LOS ANGELES – California is looking to restore its reputation for agenda-setting tobacco regulation with measures to raise the smoking age to 21, triple per-pack taxes and regulate e-cigarettes the same as conventional products.
The American Cancer Society and other supporters contend California, which passed the first smoke-free workplace law in 1994, has slipped behind other states in regulating and taxing tobacco use.
Hawaii this year became the first state to raise the minimum age to 21, while scores of others have raised taxes and banished smoking from workplaces.
“California used to lead the nation in tobacco control,” said Jim Knox, the American Cancer Society’s vice president of government relations in the state. “We’ve fallen to the back of the pack now. There’s no question that these bills collectively will put California into the leading position in tobacco control.”
E-cigarette companies are fighting attempts to treat their products the same as cigarettes, while tobacco producers are pushing back on state-level age restrictions.
Bill Phelps, a spokesman for Altria Group Inc., the No. 1 cigarette manufacturer, said states should wait for the federal government to act. The Institute of Medicine this year produced a report for the Food and Drug Administration that concluded that higher minimum ages would “likely prevent or delay initiation of tobacco use by adolescents and young adults.”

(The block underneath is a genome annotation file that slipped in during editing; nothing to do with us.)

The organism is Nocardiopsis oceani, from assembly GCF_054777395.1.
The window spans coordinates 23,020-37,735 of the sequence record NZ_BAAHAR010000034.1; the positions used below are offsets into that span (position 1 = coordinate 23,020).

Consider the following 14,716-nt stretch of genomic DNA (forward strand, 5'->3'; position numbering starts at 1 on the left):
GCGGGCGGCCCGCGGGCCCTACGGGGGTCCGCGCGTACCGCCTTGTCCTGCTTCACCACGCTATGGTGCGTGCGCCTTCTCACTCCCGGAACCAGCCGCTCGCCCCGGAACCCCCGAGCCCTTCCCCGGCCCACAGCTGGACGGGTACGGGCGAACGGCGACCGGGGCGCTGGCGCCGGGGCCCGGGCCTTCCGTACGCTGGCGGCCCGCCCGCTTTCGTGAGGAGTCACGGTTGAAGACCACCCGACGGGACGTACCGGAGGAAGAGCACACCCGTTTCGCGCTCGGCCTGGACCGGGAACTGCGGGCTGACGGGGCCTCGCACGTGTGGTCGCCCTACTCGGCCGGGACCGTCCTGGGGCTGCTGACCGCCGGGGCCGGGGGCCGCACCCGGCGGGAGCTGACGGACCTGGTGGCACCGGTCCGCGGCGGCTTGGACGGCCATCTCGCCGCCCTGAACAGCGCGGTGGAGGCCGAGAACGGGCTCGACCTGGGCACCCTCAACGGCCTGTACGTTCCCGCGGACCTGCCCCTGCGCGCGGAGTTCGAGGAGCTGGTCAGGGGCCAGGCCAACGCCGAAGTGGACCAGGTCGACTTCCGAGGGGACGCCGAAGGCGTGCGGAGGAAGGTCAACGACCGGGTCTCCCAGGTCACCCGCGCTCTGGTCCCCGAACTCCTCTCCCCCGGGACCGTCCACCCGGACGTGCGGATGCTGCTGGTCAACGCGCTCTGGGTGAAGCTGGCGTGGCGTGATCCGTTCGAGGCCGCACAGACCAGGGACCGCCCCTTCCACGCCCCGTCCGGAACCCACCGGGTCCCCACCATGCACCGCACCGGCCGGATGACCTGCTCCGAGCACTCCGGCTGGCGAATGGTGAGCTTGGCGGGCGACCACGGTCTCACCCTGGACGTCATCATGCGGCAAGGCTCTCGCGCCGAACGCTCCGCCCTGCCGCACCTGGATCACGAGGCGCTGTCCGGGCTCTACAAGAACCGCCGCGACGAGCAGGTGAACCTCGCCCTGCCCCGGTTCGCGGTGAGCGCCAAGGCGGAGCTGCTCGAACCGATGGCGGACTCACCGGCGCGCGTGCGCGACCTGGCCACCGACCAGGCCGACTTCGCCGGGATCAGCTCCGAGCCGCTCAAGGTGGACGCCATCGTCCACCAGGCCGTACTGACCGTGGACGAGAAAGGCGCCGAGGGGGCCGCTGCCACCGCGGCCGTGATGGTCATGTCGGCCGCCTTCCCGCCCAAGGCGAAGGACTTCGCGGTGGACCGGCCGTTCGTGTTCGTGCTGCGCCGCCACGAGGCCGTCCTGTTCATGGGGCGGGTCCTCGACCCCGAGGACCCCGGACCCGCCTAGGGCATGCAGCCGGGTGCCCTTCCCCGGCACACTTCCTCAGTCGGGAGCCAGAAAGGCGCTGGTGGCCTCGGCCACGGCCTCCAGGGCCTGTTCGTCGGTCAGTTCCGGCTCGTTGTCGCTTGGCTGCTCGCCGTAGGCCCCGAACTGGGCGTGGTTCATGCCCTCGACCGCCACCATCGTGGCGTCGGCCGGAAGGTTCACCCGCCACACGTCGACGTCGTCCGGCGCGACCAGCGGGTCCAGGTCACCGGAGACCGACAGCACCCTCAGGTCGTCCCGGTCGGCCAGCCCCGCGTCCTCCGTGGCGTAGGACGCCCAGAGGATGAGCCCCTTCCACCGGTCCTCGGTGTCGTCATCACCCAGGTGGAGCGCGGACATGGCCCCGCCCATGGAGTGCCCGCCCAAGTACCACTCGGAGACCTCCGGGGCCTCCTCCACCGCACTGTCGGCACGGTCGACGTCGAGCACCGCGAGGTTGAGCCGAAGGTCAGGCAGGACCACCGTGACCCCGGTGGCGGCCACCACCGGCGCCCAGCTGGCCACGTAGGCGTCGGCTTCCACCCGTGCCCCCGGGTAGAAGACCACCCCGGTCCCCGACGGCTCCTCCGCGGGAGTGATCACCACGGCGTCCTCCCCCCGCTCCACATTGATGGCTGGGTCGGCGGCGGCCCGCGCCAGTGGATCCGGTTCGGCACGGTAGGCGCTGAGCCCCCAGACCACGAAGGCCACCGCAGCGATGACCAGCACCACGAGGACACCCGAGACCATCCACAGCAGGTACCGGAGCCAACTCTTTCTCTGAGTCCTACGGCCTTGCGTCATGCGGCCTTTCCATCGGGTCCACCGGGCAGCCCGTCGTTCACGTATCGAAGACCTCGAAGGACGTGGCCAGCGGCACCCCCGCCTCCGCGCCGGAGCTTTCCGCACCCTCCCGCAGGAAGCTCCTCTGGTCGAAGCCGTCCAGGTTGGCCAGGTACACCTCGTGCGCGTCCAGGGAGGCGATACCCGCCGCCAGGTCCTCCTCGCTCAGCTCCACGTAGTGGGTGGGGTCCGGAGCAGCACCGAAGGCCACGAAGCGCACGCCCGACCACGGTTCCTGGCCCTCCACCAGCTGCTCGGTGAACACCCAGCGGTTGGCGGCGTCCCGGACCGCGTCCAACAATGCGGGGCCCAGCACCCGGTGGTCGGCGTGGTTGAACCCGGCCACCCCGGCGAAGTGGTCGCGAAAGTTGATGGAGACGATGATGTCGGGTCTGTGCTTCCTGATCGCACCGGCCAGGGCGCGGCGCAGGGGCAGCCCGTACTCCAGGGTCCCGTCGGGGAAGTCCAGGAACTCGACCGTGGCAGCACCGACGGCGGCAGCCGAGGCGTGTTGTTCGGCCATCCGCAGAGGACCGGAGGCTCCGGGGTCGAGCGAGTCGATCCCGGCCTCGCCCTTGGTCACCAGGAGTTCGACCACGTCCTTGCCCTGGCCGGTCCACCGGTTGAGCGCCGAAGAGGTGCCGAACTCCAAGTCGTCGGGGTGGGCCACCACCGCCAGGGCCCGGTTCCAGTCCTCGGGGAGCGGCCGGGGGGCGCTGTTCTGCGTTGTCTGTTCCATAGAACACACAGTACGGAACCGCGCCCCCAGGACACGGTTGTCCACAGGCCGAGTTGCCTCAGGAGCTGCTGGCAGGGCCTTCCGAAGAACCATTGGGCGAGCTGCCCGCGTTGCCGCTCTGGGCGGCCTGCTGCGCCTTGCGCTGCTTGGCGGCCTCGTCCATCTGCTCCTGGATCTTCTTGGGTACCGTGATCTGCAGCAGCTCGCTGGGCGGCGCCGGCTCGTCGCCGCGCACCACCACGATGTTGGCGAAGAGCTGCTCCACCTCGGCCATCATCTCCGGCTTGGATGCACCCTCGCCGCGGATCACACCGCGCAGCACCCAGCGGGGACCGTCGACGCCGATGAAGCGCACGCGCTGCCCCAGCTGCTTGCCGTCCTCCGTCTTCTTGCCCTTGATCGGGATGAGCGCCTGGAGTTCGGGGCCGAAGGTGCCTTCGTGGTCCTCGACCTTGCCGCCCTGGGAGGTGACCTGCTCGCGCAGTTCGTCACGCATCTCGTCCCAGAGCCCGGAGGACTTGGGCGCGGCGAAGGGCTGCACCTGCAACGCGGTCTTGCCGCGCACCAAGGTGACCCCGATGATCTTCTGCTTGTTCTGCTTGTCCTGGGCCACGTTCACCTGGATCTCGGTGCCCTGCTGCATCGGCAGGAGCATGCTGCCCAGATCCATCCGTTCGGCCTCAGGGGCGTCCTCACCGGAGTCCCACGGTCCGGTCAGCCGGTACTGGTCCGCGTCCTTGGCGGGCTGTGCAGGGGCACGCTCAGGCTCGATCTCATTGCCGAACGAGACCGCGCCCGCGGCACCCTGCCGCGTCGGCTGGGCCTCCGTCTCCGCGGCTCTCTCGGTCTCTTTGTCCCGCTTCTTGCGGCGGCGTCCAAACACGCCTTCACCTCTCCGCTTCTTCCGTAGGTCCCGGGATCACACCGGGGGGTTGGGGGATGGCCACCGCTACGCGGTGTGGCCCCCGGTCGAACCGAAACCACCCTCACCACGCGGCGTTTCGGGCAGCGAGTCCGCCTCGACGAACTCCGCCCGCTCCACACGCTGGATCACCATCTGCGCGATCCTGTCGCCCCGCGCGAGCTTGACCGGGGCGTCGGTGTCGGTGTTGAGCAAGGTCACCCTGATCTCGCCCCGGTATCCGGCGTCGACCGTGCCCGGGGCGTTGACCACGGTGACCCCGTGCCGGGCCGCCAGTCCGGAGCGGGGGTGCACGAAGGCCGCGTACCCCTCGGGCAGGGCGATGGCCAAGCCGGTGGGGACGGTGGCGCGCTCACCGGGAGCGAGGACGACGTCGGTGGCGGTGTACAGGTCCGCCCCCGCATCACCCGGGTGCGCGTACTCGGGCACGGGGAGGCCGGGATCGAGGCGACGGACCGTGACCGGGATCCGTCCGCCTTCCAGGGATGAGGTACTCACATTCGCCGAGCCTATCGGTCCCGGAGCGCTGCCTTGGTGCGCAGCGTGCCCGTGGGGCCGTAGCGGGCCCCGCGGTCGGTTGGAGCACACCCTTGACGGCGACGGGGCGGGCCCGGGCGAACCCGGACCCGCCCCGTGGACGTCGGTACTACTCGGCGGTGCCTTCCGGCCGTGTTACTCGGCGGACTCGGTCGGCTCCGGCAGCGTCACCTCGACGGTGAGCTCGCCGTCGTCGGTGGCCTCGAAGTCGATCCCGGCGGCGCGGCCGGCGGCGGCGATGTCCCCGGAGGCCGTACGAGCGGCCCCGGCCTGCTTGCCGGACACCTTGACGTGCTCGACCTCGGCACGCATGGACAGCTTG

“This is a complex issue and Congress has established a thoughtful process to better understand it,” Phelps said in an e-mail. “We believe states and localities should defer to this process and allow the FDA and Congress the opportunity to think through this issue.”
A bill introduced by state Sen. Richard Pan, a Sacramento Democrat who is a pediatrician, would add $2 per pack of 20 cigarettes to California’s 87 cent tax. Most proceeds from the tax, estimated at $1.3 billion a year, would go toward the costs of treating tobacco-related diseases.
If the legislation is approved and signed by Gov. Jerry Brown, California would have the ninth-highest tobacco tax in the nation. New York is first with $4.35 a pack. The federal tax is $1.01 per pack.
Pan said California’s public health care system spends $18.1 billion a year to treat smoking-related illnesses.
The state Senate on Thursday passed a bill by Sen. Mark Leno, a San Francisco Democrat, to regulate e-cigarettes under smoke-free laws.